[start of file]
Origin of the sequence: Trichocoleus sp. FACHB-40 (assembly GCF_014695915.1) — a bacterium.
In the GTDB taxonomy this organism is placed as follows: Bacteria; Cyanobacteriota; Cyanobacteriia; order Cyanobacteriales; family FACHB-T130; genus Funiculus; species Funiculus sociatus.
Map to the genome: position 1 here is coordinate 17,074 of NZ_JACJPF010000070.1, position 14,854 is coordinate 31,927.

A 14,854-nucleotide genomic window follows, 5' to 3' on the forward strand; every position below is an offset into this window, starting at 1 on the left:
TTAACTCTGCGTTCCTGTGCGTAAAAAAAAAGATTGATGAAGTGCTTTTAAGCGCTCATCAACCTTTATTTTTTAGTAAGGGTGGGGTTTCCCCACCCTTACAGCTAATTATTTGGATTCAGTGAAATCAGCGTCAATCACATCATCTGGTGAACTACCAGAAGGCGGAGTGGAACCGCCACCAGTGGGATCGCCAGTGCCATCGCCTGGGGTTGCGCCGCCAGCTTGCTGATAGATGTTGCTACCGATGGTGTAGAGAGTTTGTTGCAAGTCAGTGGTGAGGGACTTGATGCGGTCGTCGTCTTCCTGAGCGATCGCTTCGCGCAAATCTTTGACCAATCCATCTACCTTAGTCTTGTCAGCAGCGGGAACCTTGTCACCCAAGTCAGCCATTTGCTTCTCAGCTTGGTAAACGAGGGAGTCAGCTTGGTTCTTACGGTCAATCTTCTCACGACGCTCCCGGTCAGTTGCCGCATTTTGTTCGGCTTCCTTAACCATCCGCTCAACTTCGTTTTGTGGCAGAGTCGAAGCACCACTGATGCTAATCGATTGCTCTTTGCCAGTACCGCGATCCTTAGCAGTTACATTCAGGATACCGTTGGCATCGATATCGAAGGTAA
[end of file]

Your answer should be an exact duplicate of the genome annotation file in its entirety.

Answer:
Origin of the sequence: Trichocoleus sp. FACHB-40 (assembly GCF_014695915.1) — a bacterium.
In the GTDB taxonomy this organism is placed as follows: Bacteria; Cyanobacteriota; Cyanobacteriia; order Cyanobacteriales; family FACHB-T130; genus Funiculus; species Funiculus sociatus.
Map to the genome: position 1 here is coordinate 17,074 of NZ_JACJPF010000070.1, position 14,854 is coordinate 31,927.

A 14,854-nucleotide genomic window follows, 5' to 3' on the forward strand; every position below is an offset into this window, starting at 1 on the left:
TTAACTCTGCGTTCCTGTGCGTAAAAAAAAAGATTGATGAAGTGCTTTTAAGCGCTCATCAACCTTTATTTTTTAGTAAGGGTGGGGTTTCCCCACCCTTACAGCTAATTATTTGGATTCAGTGAAATCAGCGTCAATCACATCATCTGGTGAACTACCAGAAGGCGGAGTGGAACCGCCACCAGTGGGATCGCCAGTGCCATCGCCTGGGGTTGCGCCGCCAGCTTGCTGATAGATGTTGCTACCGATGGTGTAGAGAGTTTGTTGCAAGTCAGTGGTGAGGGACTTGATGCGGTCGTCGTCTTCCTGAGCGATCGCTTCGCGCAAATCTTTGACCAATCCATCTACCTTAGTCTTGTCAGCAGCGGGAACCTTGTCACCCAAGTCAGCCATTTGCTTCTCAGCTTGGTAAACGAGGGAGTCAGCTTGGTTCTTACGGTCAATCTTCTCACGACGCTCCCGGTCAGTTGCCGCATTTTGTTCGGCTTCCTTAACCATCCGCTCAACTTCGTTTTGTGGCAGAGTCGAAGCACCACTGATGCTAATCGATTGCTCTTTGCCAGTACCGCGATCCTTAGCAGTTACATTCAGGATACCGTTGGCATCGATATCGAAGGTAA